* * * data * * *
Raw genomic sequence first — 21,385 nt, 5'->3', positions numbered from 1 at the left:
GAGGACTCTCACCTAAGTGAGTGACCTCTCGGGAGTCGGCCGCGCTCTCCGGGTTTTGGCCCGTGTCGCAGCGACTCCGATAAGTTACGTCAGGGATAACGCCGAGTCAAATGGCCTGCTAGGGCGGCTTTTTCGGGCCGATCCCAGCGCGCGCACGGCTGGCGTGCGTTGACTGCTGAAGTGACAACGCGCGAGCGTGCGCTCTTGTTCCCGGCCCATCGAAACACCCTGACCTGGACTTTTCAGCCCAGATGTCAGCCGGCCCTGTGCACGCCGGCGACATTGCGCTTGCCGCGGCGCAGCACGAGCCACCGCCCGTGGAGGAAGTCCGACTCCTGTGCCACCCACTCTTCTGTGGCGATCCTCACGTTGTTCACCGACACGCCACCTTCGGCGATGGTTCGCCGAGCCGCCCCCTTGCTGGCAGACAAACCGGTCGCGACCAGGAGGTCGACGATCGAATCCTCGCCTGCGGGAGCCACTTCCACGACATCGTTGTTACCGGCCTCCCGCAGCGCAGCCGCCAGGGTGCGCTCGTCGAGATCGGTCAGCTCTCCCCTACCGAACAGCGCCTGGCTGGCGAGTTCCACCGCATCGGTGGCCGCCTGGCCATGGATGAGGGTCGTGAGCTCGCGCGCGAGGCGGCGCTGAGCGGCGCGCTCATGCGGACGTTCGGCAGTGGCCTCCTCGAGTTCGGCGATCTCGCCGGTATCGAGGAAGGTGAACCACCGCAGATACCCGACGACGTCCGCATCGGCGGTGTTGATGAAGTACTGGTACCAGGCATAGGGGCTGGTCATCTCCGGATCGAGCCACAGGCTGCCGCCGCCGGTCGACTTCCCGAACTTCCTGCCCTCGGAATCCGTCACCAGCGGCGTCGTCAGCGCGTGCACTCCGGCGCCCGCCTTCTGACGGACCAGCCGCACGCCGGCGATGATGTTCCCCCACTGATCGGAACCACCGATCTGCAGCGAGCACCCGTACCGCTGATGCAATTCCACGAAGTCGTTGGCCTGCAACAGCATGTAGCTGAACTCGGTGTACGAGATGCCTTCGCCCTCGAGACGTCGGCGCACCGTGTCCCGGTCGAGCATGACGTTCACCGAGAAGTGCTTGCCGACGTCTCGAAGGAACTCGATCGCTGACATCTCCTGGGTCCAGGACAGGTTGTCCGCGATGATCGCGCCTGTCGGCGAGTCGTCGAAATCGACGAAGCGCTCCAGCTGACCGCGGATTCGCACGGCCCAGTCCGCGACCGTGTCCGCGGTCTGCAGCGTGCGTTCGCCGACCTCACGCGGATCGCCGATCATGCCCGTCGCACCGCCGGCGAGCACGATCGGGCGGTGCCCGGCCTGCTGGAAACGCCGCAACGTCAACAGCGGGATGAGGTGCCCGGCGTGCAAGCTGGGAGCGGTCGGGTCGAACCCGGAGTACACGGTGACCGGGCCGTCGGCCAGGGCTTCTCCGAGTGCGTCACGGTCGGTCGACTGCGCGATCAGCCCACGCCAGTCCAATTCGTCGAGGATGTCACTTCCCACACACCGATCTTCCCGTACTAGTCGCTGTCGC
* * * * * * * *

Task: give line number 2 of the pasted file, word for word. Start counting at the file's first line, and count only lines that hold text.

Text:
GAGGACTCTCACCTAAGTGAGTGACCTCTCGGGAGTCGGCCGCGCTCTCCGGGTTTTGGCCCGTGTCGCAGCGACTCCGATAAGTTACGTCAGGGATAACGCCGAGTCAAATGGCCTGCTAGGGCGGCTTTTTCGGGCCGATCCCAGCGCGCGCACGGCTGGCGTGCGTTGACTGCTGAAGTGACAACGCGCGAGCGTGCGCTCTTGTTCCCGGCCCATCGAAACACCCTGACCTGGACTTTTCAGCCCAGATGTCAGCCGGCCCTGTGCACGCCGGCGACATTGCGCTTGCCGCGGCGCAGCACGAGCCACCGCCCGTGGAGGAAGTCCGACTCCTGTGCCACCCACTCTTCTGTGGCGATCCTCACGTTGTTCACCGACACGCCACCTTCGGCGATGGTTCGCCGAGCCGCCCCCTTGCTGGCAGACAAACCGGTCGCGACCAGGAGGTCGACGATCGAATCCTCGCCTGCGGGAGCCACTTCCACGACATCGTTGTTACCGGCCTCCCGCAGCGCAGCCGCCAGGGTGCGCTCGTCGAGATCGGTCAGCTCTCCCCTACCGAACAGCGCCTGGCTGGCGAGTTCCACCGCATCGGTGGCCGCCTGGCCATGGATGAGGGTCGTGAGCTCGCGCGCGAGGCGGCGCTGAGCGGCGCGCTCATGCGGACGTTCGGCAGTGGCCTCCTCGAGTTCGGCGATCTCGCCGGTATCGAGGAAGGTGAACCACCGCAGATACCCGACGACGTCCGCATCGGCGGTGTTGATGAAGTACTGGTACCAGGCATAGGGGCTGGTCATCTCCGGATCGAGCCACAGGCTGCCGCCGCCGGTCGACTTCCCGAACTTCCTGCCCTCGGAATCCGTCACCAGCGGCGTCGTCAGCGCGTGCACTCCGGCGCCCGCCTTCTGACGGACCAGCCGCACGCCGGCGATGATGTTCCCCCACTGATCGGAACCACCGATCTGCAGCGAGCACCCGTACCGCTGATGCAATTCCACGAAGTCGTTGGCCTGCAACAGCATGTAGCTGAACTCGGTGTACGAGATGCCTTCGCCCTCGAGACGTCGGCGCACCGTGTCCCGGTCGAGCATGACGTTCACCGAGAAGTGCTTGCCGACGTCTCGAAGGAACTCGATCGCTGACATCTCCTGGGTCCAGGACAGGTTGTCCGCGATGATCGCGCCTGTCGGCGAGTCGTCGAAATCGACGAAGCGCTCCAGCTGACCGCGGATTCGCACGGCCCAGTCCGCGACCGTGTCCGCGGTCTGCAGCGTGCGTTCGCCGACCTCACGCGGATCGCCGATCATGCCCGTCGCACCGCCGGCGAGCACGATCGGGCGGTGCCCGGCCTGCTGGAAACGCCGCAACGTCAACAGCGGGATGAGGTGCCCGGCGTGCAAGCTGGGAGCGGTCGGGTCGAACCCGGAGTACACGGTGACCGGGCCGTCGGCCAGGGCTTCTCCGAGTGCGTCACGGTCGGTCGACTGCGCGATCAGCCCACGCCAGTCCAATTCGTCGAGGATGTCACTTCCCACACACCGATCTTCCCGTACTAGTCGCTGTCGC